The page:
Erik Compton, in a familiar place, measures progress differently from other players



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Davis Love III hits out of the bunker on the ninth fairway during the first round of the McGladrey Classic golf tournament Thursday, Oct. 23, 2014, in St. Simons Island, Ga. (AP Photo/Stephen B. Morton)


Padraig Harrington, of Ireland, watches his tee shot on the ninth hole during the first round of the McGladrey Classic golf tournament on Thursday, Oct. 23, 2014, in St. Simons Island, Ga. (AP Photo/Stephen B. Morton)


Gonzalo Fdez-Castano, of Spain, reacts to his shot off the ninth tee during the first round of the McGladrey Classic golf tournament on Thursday, Oct. 23, 2014, in St. Simons Island, Ga. (AP Photo/Stephen B. Morton)


ST. SIMONS ISLAND, Georgia — Erik Compton is happy with where he is in golf, and he's not referring to his 5-under 65 on Thursday for a share of the lead in the McGladrey Classic.

A return to Sea Island provides an occasion to take stock of how far he has come in the last 13 years, and what Compton refers to as the "hurdles" he didn't anticipate.

There's a medical term for these hurdles. It's called a second heart transplant.

"I'm almost 35 years old. I've had a good career in golf, really," he said. "Even though I've had some time off, I've been able to support myself and have a good life."

Compton remarkably earned a PGA Tour card just four years after he drove himself to the hospital while suffering a heart attack, dodging death until he received a second transplant. He now is in his fourth straight season on golf's toughest circuit, and he has shown steady improvement.

The next step is to win, and Compton has been around long enough not to get overly excited about a good start.

He opened with a pair of birdies in the morning chill on the Seaside Course at Sea Island, dropped only one shot and joined Sea Island resident Brian Harman, Michael Thompson and Will MacKenzie in the lead.

Chesson Hadley was among six players one shot behind. More than half of the field was at par or better on a gentle day for scoring.

"I expect I should win this year. That's a goal of mine," Compton said. "It's always been a goal, but I think every time I get on the course it becomes more of a realistic expectation."

Compton first played Sea Island when he competed in the SEC Championship while at Georgia in 2001. A few months later, Compton played in the Walker Cup at nearby Ocean Forest.

The first hurdle when he turned pro was realizing that "everybody out here is really, really, really, really good." The more serious hurdle was his heart.

Compton had his first transplant when he 12 because of cardiomyopathy, an enlarging of the heart that hinders its ability to pump blood. He had his second in 2008 and ended that year by making the cut in the final PGA Tour event.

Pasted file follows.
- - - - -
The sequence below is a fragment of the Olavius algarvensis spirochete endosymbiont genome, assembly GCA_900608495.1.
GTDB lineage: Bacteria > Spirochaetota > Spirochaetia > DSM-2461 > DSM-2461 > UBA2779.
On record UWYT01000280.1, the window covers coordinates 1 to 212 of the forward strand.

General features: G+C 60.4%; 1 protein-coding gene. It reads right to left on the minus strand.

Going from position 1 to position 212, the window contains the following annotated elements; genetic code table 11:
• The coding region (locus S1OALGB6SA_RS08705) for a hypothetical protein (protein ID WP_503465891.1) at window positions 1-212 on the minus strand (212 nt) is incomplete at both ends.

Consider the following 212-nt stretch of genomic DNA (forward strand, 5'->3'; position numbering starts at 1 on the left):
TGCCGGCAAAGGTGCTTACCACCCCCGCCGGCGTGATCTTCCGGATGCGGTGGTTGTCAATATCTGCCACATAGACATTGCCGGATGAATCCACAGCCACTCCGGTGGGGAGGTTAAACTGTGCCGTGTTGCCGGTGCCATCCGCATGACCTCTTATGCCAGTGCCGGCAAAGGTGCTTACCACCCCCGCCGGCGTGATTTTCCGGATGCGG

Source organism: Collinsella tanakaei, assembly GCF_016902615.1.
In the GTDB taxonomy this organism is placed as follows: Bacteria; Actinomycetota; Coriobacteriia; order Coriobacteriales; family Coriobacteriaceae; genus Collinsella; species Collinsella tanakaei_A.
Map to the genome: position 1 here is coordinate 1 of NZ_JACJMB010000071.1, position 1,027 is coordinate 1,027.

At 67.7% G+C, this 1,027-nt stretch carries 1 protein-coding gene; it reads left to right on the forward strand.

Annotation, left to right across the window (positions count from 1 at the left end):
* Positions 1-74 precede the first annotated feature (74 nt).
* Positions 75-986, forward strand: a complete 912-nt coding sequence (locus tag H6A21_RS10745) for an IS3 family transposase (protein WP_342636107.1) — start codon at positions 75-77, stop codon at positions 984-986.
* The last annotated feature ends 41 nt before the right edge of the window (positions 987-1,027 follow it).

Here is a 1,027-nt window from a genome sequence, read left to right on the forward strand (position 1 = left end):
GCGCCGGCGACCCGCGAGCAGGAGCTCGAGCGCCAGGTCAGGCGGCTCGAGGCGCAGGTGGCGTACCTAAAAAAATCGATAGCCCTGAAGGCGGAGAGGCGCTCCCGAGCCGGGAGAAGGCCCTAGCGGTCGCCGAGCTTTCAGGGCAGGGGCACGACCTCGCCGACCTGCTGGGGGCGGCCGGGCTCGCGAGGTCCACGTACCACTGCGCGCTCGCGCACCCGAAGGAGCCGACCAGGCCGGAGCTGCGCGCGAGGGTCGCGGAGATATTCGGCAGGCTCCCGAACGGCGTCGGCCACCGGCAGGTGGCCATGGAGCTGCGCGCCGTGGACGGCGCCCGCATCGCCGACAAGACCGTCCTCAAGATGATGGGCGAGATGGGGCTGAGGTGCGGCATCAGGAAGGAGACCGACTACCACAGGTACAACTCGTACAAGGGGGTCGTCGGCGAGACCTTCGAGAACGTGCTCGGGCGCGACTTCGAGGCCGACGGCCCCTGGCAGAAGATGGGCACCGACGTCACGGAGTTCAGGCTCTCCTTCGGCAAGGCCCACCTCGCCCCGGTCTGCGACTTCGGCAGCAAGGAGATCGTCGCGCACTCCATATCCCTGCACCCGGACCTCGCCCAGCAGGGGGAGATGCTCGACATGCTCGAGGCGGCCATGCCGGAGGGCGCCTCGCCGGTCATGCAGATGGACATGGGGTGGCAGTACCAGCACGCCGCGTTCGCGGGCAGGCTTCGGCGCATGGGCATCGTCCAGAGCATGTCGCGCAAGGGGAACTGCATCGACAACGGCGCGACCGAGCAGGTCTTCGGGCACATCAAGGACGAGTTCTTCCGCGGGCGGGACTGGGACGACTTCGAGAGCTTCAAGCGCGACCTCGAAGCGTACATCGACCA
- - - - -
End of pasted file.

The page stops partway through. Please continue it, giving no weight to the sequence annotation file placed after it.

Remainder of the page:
His story never gets old, and Compton is happy to tell it, especially if that means bringing attention to the "Donate Life America" campaign. He prefers to look ahead, at the next shot, the next tournament, trying to get the most he can out of his game, just like the guys he is trying to beat.

Compton has reached the FedEx Cup playoff the last two seasons and advanced to the third round at the BMW Championship last month. In the short offseason, he spent more time in the gym trying to get stronger at the recommendation of former Miami Heat guard Ray Allen.

"I went to the gym with him a couple of times and played him for some money games in Miami," Compton said. "He was just trying to motivate me to get in better shape. So I worked out a little bit. And then just played five or six rounds with him before I went back on the road."

Easy money? Compton smiled.

"I got him five ways one day," he said without mentioning a dollar amount.

Compton played on that Walker Cup team with 2009 U.S. Open champion Lucas Glover along with Bryce Molder and D.J. Trahan, who both went on to win on the PGA Tour. The Britain & Ireland team featured former world No. 1 Luke Donald and Graeme McDowell, the U.S. Open champion at Pebble Beach.

Compton's hopes were not much different from theirs — turn pro, win tournaments.

"I think when I was younger, I had some unrealistic expectations," he said. "I knew I was a good player. I obviously had some hurdles that I had to deal with in front of me, which I didn't see coming. I didn't know I was going to have to deal with that."

What's real to him now is being a PGA Tour regular. He's going to the Masters next year for the first time, courtesy of his runner-up finish in the U.S. Open. That remains his biggest highlight in golf.

What's next? He's curious to find out. Compton is learning not to swing so hard to take advantage of his putting stroke.

"I just want to get the ball in play and hit on the green and see where I can go," he said. "And that's difficult to do in four days, and it's proven difficult for a lot of guys who have never won on tour who have great careers. I happen to be one of those guys right now, and I feel like if I can do the things like I did today and get out of my own way, there's no reason I shouldn't continue to progress in this game."

DIVOTS: Mark Anderson had the first ace in tournament history, a 4-iron from 212 yards on No. 3. ... Matt Kuchar and Webb Simpson were in the group at 67, while defending champion Chris Kirk opened with a 68. ... McGladrey extended its title sponsorship through 2020.

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